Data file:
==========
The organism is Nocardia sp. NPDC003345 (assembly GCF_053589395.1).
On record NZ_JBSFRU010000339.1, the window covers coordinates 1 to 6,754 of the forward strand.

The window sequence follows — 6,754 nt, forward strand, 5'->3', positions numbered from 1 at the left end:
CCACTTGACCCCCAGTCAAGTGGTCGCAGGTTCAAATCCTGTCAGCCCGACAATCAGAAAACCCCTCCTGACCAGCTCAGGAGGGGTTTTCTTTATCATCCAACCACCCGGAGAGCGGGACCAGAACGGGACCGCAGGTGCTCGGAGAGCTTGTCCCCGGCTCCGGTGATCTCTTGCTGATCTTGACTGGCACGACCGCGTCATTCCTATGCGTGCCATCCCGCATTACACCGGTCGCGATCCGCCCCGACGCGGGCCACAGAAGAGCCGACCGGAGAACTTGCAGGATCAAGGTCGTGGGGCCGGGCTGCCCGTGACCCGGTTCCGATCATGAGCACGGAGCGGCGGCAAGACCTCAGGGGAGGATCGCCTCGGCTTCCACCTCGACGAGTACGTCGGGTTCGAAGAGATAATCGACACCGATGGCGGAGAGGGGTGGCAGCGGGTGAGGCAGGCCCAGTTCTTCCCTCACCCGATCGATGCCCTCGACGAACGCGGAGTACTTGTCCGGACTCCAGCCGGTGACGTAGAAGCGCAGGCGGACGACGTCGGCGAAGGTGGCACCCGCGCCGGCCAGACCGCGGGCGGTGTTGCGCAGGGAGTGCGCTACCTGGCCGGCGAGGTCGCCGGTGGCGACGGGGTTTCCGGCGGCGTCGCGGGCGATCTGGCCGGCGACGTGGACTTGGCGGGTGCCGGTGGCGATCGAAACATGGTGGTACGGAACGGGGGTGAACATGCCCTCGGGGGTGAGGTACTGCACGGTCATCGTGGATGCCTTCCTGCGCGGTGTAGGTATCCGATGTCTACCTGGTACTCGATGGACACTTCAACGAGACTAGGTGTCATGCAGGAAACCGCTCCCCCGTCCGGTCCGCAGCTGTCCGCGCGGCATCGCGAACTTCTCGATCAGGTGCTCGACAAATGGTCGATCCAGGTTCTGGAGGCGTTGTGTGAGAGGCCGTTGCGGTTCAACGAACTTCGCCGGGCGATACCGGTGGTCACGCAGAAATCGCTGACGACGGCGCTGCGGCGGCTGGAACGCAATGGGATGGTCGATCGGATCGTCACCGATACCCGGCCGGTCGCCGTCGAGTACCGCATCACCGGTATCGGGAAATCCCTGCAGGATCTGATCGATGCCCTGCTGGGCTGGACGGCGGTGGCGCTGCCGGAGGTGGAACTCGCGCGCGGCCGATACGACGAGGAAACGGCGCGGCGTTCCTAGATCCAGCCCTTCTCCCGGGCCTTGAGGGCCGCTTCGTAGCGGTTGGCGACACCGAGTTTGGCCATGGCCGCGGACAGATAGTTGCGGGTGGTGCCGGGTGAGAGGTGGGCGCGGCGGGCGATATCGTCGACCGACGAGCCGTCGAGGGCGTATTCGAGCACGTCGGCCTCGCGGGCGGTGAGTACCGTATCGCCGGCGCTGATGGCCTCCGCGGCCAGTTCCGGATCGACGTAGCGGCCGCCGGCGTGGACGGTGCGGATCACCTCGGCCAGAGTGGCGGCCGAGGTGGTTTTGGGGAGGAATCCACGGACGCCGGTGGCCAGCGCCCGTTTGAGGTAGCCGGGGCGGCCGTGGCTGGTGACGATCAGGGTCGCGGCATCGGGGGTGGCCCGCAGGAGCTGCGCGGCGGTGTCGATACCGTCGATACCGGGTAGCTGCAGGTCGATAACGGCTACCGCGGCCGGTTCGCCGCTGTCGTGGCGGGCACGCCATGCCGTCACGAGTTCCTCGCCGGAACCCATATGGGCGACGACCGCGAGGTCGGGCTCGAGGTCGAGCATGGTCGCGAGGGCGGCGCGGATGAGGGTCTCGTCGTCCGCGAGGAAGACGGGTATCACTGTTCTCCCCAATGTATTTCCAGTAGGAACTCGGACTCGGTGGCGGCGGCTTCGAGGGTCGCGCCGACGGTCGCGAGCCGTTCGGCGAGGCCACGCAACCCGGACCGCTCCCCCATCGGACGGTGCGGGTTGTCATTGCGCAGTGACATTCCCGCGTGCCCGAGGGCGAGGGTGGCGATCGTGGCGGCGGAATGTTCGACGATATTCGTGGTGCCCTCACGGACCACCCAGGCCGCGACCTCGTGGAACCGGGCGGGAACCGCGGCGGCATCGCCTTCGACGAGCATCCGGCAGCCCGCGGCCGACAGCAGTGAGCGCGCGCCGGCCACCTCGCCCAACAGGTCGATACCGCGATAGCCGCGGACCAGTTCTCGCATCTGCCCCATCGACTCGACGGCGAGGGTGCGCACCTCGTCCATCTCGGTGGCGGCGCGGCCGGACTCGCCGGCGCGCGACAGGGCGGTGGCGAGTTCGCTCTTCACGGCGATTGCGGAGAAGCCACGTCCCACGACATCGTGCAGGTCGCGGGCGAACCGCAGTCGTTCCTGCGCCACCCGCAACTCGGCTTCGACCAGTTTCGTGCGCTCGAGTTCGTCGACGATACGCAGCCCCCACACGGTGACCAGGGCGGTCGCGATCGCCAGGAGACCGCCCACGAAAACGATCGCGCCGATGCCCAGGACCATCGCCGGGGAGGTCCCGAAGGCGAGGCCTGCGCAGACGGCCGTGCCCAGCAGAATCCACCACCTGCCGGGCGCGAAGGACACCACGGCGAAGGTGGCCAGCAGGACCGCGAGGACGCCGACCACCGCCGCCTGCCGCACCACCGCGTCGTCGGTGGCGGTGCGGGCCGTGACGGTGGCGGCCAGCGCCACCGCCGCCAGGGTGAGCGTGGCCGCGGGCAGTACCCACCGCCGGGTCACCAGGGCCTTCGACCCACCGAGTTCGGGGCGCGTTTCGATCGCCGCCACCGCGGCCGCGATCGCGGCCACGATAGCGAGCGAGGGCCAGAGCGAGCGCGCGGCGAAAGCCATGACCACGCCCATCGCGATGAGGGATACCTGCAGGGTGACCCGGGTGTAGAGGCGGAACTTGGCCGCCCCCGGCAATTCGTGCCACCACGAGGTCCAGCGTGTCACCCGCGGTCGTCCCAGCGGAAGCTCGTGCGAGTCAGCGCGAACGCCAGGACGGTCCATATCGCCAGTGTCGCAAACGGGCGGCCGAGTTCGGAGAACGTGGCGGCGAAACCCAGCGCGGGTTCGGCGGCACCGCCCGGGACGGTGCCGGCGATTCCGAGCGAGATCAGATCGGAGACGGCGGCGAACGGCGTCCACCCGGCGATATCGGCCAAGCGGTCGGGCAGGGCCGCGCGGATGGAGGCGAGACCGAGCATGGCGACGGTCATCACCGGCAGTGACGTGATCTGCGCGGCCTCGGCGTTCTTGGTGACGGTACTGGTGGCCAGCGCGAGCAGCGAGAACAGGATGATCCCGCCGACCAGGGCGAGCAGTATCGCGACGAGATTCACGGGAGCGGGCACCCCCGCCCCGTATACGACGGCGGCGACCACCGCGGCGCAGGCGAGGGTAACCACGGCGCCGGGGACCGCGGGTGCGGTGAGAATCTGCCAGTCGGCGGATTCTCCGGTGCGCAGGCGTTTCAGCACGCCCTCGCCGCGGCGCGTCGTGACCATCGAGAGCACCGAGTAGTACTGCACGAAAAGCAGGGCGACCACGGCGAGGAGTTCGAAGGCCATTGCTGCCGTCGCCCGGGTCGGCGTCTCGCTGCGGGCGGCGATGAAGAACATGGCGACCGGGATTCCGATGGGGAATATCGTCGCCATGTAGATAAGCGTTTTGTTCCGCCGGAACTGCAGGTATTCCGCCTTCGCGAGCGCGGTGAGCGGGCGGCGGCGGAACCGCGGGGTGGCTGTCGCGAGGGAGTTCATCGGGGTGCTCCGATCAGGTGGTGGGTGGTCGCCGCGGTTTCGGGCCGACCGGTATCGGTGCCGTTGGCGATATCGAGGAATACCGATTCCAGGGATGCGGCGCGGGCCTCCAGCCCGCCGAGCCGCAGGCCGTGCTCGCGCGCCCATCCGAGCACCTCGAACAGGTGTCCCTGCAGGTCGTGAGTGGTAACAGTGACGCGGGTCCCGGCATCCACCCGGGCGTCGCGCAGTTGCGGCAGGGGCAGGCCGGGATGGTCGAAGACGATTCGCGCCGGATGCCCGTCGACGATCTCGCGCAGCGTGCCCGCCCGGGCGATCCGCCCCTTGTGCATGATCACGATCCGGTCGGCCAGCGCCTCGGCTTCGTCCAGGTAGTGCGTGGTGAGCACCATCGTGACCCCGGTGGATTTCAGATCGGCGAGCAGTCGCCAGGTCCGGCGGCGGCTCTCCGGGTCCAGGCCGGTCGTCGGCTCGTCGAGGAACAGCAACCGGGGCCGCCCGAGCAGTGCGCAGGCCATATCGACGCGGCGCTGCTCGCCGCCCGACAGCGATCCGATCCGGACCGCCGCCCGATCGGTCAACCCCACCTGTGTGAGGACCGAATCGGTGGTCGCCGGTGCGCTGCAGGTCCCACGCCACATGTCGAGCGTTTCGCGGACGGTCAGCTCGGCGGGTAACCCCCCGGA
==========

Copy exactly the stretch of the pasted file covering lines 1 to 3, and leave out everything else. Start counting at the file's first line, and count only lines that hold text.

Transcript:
The organism is Nocardia sp. NPDC003345 (assembly GCF_053589395.1).
On record NZ_JBSFRU010000339.1, the window covers coordinates 1 to 6,754 of the forward strand.

The window sequence follows — 6,754 nt, forward strand, 5'->3', positions numbered from 1 at the left end: